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Men’s Basketball: Austin Carr inducted into Ring of Honor

Douglas Farmer | Monday, February 28, 2011

The numbers and accolades speak for themselves: 34.6 points per game in his career, 1971 National Player of the Year, an NCAA tournament-record 61 points in a game, another NCAA tournament-record 41.3 points per game in seven tournament games, the first overall pick in the 1971 NBA Draft.

The number on Irish legend Austin Carr’s jersey entered the Purcell Pavilion Ring of Honor Saturday, and the lower concourse of the Pavilion was christened the Austin Carr Concourse.

“When we decided as a part of the renovation of Purcell Pavilion to institute a ring of honor, Austin Carr was the logical first choice, the person whose name immediately came to mind,” Notre Dame director of athletics Jack Swarbrick said Saturday afternoon. “It is important to us that [all Irish basketball players] know that the players’ concourse at Notre Dame is named after the greatest player to ever play here — Austin Carr.”

Carr, the most prolific scorer in Irish history, said he came to Notre Dame with one specific goal in mind.

“We wanted to put basketball on the map here at the University. That’s what it was all about,” he said. “Then I got here and realized, it’s going to take some work.”

Carr made quick work once he took the court his sophomore season — freshmen were ineligible to play varsity sports at the time by NCAA regulations. The Washington, D.C., native scored 20 or more points in 70 of his 74 career games.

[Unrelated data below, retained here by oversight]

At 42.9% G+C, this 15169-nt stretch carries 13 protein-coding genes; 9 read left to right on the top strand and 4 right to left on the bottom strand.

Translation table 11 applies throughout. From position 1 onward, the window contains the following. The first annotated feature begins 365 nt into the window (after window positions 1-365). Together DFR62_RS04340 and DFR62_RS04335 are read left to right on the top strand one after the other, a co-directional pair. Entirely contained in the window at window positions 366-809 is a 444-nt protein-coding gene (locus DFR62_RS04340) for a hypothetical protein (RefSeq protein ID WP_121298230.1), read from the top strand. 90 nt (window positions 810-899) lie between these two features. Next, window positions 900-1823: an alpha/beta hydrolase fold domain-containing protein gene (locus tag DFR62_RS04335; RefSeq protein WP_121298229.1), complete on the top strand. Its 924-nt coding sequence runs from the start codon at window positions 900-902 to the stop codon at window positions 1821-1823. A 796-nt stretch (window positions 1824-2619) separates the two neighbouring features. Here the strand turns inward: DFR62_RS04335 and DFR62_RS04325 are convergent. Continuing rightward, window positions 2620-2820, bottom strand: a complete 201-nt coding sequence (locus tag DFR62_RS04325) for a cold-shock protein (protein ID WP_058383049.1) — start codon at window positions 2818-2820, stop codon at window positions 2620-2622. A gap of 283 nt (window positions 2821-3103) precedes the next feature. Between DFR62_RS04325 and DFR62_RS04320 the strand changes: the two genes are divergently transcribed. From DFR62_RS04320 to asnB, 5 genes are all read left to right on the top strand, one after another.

His performance in the NCAA tournament highlighted his junior season. In the first round, Carr poured in his record-setting tally of 61 to top Ohio University, 112-82.

“The last shot, to break the record, it hit the back of the rim, went straight up in the air, and came straight back down,”

Carr said of his performance, which will undoubtedly be cited in three weeks when this year’s NCAA tournament begins. “I just put my hands up and said that’s it.”

An urging from Irish coach John Dee to pick up his defensive performance actually sparked Carr’s offensive outburst.

“The only other thing I remember, there was a guy named John Canine — he made his first six shots,” Carr said.

“Coach Dee came to me and said, ‘Look, are you going to play defense tonight or just sit there and watch him burn you up?’ … The rest is history from that point on.”

Three of the top-five all-time scoring performances in NCAA tournament history belong to Carr, as he averaged 52.7 points per game in the 1970 tournament.

Despite his tournament success, Carr said he always preferred to play on Notre Dame’s home floor.

“Some of those games, you almost felt like another power was here,” he said. “When I see players from other schools who played here, they say they always felt there was an extra something in this building that they just couldn’t beat …

Every time I took the floor, it was unbelievable.”

That “extra something” helped the Irish top No. 1 UCLA in January 1971, Carr’s senior year. Carr poured in 46 of Notre Dame’s 89 points that day.

“The UCLA game … was just off the charts,” he said. “The student body was unbelievable.”

Carr’s numbers remain the benchmark for Irish players, something senior forward Carleton Scott is aware of — especially since the number on his back, 34 — is now in the rafters beneath Carr’s name.

“It’s an honor to wear his number … He’s a great player to have come through here and he’s a great guy,” Scott said after Notre Dame’s victory Saturday. “Hopefully I can channel some of his Austin Carr.”

Carr said the fact that he now inspires athletes like Scott makes him most proud.

“I’m sort of at a loss for words because all I did was play basketball,” he said. “To me, it’s just hard for me to have the opportunity to have other young men who come to this school look at me in that light. I guess that’s what I’m trying to say — this will be an honor that I will always cherish, and I will live up to it until my dying days.

“I guess we did put basketball on the map.”